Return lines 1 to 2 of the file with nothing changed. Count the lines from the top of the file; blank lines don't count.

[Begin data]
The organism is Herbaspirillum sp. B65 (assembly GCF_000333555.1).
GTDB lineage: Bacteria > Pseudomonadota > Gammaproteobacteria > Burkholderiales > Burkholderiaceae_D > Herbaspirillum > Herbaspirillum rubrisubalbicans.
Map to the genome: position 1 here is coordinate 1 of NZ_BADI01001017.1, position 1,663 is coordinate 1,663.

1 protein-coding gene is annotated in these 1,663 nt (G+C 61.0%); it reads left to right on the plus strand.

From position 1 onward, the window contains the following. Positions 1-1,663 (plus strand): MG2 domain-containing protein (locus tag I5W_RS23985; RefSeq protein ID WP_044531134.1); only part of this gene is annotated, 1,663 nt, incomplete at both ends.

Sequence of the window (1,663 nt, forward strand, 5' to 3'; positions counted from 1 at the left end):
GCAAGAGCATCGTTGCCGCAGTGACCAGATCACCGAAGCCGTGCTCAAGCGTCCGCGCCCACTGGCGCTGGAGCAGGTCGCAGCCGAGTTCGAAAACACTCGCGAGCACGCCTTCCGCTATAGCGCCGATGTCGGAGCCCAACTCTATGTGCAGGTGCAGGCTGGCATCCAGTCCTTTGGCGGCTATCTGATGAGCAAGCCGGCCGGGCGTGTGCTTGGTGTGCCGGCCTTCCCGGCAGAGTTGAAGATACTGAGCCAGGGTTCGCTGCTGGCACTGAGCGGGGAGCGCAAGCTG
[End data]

The organism is Herbaspirillum sp. B65 (assembly GCF_000333555.1).
GTDB lineage: Bacteria > Pseudomonadota > Gammaproteobacteria > Burkholderiales > Burkholderiaceae_D > Herbaspirillum > Herbaspirillum rubrisubalbicans.